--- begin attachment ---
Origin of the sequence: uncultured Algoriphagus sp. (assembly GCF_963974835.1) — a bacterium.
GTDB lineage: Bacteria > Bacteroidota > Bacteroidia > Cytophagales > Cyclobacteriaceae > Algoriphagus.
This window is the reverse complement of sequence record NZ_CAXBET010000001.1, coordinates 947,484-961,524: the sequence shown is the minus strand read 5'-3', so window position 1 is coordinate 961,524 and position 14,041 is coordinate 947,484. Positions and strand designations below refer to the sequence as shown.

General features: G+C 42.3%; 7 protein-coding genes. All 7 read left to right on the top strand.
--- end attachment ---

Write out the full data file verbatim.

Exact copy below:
Origin of the sequence: uncultured Algoriphagus sp. (assembly GCF_963974835.1) — a bacterium.
GTDB lineage: Bacteria > Bacteroidota > Bacteroidia > Cytophagales > Cyclobacteriaceae > Algoriphagus.
This window is the reverse complement of sequence record NZ_CAXBET010000001.1, coordinates 947,484-961,524: the sequence shown is the minus strand read 5'-3', so window position 1 is coordinate 961,524 and position 14,041 is coordinate 947,484. Positions and strand designations below refer to the sequence as shown.

General features: G+C 42.3%; 7 protein-coding genes. All 7 read left to right on the top strand.